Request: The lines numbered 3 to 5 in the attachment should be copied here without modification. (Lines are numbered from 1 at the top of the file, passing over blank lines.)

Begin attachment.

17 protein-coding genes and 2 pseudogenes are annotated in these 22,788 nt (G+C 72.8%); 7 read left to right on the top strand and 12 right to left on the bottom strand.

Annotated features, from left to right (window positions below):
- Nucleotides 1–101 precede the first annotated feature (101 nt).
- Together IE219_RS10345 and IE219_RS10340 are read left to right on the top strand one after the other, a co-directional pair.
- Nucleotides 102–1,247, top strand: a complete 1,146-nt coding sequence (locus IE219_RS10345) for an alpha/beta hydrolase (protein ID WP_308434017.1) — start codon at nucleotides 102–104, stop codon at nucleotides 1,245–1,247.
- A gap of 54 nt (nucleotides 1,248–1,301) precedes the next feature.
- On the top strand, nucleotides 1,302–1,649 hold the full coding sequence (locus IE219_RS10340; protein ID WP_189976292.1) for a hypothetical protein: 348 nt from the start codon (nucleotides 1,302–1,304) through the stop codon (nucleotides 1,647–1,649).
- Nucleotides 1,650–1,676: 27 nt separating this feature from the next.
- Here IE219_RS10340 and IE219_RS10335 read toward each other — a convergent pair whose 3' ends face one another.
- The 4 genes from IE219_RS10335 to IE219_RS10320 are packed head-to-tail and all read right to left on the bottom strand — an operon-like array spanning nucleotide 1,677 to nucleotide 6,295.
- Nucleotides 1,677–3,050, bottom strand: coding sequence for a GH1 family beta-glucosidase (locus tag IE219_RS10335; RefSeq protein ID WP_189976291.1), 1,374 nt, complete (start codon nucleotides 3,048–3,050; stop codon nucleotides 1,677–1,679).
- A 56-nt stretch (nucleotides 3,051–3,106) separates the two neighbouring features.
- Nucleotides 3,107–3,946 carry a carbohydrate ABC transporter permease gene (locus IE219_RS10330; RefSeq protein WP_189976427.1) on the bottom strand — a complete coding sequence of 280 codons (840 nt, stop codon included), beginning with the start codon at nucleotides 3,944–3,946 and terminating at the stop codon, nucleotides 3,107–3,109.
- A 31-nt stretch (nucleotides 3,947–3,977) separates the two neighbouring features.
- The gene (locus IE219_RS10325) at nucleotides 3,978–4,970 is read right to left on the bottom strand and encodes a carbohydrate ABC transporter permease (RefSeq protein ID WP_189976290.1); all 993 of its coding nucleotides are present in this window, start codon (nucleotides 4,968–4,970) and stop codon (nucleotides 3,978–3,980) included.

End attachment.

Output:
- Nucleotides 1–101 precede the first annotated feature (101 nt).
- Together IE219_RS10345 and IE219_RS10340 are read left to right on the top strand one after the other, a co-directional pair.
- Nucleotides 102–1,247, top strand: a complete 1,146-nt coding sequence (locus IE219_RS10345) for an alpha/beta hydrolase (protein ID WP_308434017.1) — start codon at nucleotides 102–104, stop codon at nucleotides 1,245–1,247.